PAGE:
Rabbi Milevsky's Thought of the Week: Chukas-Balak - 5780
LOOKING INTO THE PROPER TENT
The Torah tells us that after Bilaam realized that Hashem was determined to bless Israel, he did not resort to divination as before. Instead, he turned and looked out toward the wilderness, where he saw the people of Israel camped, tribe by tribe. We are told that the Spirit of Hashem came upon him, and he said, "How beautiful are your tents, O Yaakov; how lovely are your homes, O Israel!"
These words have become part of our daily service. Many people, as they enter into the sanctuary of a synagogue, utter these exact words.
Rashi notes that Bilaam was inspired by the fact that the tents of the Children of Israel in the wilderness were arranged so that their entrances did not face one another. Thus, privacy and personal dignity were preserved, even as they lived in great proximity.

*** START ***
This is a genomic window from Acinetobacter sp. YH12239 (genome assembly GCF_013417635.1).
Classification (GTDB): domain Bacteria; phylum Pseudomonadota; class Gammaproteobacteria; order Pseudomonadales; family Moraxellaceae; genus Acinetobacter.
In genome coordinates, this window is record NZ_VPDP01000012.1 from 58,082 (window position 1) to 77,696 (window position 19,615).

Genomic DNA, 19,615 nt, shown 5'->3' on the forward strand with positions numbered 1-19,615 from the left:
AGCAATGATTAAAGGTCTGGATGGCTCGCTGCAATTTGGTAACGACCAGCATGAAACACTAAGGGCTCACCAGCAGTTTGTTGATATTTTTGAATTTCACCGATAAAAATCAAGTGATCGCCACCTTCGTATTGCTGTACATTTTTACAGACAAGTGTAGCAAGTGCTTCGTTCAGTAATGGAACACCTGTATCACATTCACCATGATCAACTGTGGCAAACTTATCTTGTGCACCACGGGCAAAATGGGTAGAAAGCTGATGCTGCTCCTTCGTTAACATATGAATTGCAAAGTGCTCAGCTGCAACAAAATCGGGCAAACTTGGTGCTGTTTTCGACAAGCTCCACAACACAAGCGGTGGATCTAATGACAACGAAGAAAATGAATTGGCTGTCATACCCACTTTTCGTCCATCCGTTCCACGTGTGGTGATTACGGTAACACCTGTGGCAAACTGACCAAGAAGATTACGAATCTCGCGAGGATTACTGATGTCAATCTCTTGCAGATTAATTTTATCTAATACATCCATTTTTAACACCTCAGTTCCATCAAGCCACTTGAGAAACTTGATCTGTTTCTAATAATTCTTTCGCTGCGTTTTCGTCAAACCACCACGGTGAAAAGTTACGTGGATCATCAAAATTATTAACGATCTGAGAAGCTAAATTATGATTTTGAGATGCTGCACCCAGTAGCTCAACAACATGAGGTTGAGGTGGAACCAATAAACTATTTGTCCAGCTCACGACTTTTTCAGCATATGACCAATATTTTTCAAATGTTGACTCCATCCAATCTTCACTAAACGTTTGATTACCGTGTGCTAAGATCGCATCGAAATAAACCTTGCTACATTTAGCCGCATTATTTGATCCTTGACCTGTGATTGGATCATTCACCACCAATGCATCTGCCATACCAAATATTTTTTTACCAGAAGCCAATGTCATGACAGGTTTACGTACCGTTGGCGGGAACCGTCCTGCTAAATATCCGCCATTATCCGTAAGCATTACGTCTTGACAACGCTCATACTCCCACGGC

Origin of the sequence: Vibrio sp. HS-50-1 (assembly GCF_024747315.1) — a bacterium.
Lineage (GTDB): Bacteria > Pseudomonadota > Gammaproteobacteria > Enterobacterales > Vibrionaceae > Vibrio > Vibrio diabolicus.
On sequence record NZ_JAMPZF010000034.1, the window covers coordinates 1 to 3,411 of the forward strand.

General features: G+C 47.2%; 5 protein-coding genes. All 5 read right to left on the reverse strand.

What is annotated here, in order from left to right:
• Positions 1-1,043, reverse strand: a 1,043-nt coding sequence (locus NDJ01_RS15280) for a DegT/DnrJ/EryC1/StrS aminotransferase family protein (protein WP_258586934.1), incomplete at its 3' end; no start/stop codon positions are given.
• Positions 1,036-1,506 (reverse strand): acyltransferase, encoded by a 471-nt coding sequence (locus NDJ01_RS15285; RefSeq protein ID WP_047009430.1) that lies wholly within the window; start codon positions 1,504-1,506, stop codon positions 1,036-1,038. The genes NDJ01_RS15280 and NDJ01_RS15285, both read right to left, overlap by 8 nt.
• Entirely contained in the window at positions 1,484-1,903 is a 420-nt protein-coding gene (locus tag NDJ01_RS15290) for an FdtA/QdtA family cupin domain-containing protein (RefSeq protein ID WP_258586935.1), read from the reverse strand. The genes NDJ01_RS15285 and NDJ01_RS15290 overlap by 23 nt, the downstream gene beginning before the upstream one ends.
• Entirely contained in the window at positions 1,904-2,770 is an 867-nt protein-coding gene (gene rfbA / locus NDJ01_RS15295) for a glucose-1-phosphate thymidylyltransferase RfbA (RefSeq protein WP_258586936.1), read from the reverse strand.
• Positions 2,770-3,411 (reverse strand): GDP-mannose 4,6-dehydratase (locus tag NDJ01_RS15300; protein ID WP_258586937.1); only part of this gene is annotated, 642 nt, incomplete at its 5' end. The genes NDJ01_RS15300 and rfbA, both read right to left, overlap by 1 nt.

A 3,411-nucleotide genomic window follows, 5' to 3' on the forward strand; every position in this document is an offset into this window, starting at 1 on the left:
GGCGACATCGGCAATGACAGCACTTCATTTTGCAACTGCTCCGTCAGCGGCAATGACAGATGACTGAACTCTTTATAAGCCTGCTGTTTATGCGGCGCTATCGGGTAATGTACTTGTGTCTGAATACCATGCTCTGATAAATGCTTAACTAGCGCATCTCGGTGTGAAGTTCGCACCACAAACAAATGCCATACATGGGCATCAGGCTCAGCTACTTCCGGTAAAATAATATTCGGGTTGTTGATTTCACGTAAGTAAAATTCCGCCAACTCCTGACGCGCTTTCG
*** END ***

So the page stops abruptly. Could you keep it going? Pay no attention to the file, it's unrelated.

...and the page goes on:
The idea of not looking into the tent of others is important for another reason as well. Although Judaism believes that it is important to be inspired by the good actions of others, one should not live a life trying to become another person. Every person was born with his or her unique mission, and attempting to imitate the life of someone else is not the intent of our Creator.
Not looking into the other tent is a reminder that a successful life is when a person maximizes their own potential, and thus fulfills their personal assignment in this world.